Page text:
Palestine Pulse

Gaza Prisoner's Wife Impregnated Via Sperm Smuggled From Jail

Article Summary
With many married Palestinian prisoners unable to have children because they are separated from their wives, some are resorting to in-vitro fertilization after smuggling their sperm samples from prison.

After six years of detention in Israeli prisons, Tamer succeeded in getting his wife, Hana, pregnant by smuggling his sperm out of prison. It was the first such scheme in the Gaza Strip, after five others involving the West Bank.

When Hana al-Za’anin, 26, found out that she was pregnant, she couldn’t hold back her tears. She was happy for her pregnancy but sad that her husband, Tamer al-Za’anin, 28, has been behind bars in Israel for nearly six years.

Hana held up the results of her pregnancy test to the shouts of joy by the women around her as they hugged, kissed and congratulated her. She then offered everyone sweets.

The idea of getting pregnant in this way was proposed by Hana’s neighbor. And when Hana found out that it had succeeded in the West Bank, she consulted her mother-in-law and, by phone, her incarcerated husband about the matter.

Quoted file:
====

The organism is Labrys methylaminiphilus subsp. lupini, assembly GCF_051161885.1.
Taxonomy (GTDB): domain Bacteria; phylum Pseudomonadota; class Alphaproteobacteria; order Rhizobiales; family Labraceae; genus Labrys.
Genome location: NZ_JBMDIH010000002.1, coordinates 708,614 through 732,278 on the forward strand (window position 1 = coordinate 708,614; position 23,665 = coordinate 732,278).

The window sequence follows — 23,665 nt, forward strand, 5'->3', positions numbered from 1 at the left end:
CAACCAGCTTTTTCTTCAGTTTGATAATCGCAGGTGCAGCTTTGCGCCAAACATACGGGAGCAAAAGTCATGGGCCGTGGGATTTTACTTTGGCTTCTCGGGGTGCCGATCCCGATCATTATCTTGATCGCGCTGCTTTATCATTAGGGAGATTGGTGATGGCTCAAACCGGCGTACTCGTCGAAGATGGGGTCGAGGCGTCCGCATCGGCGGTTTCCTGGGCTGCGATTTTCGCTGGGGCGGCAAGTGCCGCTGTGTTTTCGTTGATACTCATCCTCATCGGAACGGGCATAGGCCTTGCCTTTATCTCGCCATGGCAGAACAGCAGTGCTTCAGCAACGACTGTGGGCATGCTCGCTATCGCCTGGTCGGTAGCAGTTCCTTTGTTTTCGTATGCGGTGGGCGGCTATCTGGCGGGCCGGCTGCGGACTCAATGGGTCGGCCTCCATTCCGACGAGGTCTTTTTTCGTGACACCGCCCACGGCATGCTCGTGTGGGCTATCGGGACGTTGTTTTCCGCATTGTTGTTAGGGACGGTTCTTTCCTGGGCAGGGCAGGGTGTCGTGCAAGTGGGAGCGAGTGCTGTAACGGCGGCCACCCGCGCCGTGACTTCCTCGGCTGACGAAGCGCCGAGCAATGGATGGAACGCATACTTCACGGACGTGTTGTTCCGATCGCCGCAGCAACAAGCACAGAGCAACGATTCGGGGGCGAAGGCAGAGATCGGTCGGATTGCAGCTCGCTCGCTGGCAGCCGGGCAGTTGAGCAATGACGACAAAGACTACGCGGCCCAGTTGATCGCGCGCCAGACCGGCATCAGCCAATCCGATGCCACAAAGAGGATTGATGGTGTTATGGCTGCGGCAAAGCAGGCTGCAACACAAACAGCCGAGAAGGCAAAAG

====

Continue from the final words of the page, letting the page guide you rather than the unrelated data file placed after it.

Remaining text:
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The couple agreed to try it. On visitation day, Tamer put his sperm sample in a transparent plastic bag and handed it to one of the visitors, who smuggled it out of prison and quickly headed toward Beit Hanoun, then to Gaza. Hana then took the sample to the fertilization clinic.

There, the doctor immediately froze the sample. The smuggling operation took six hours. Then Hana started preparing for the intra-cytoplasmic sperm injection (ICSI). Four months later, on May 16, Hana got confirmation that she was pregnant.

The couple married on July 18, 2006. Tamer was arrested by the Israeli army on Nov. 3, 2006, during the invasion of Beit Hanoun. He was charged with belonging to the Islamic Jihad movement and sentenced to 12 years in prison.

Hana told Al-Monitor, “It felt strange when the fertilized egg was injected into my uterus. I was sure that I would soon become pregnant. Indeed, the pregnancy was successful despite being away from my husband for six years, since he was arrested by the occupation forces. … Two days before the lab test, I felt changes in body; I knew I was pregnant. And on my relatives’ insistence, I went to the clinic for examination, where the nurse told me the positive test result.”

Hana and Tamer’s case is the first one of its kind in the Gaza Strip. There have been five such cases in the West Bank, where the first child conceived by that method was born a year ago.

In an interview with Al-Monitor, Dr. Abdul-Karim al-Hindawi, who supervised Hana’s in-vitro fertilization operation, said, “As soon as we got the sample, we preserved it under the proper conditions and temperature. … We supervised the smuggling operation from the start. We told Hana that the sample should not be exposed to direct sunlight and brought to the clinic as soon as possible.”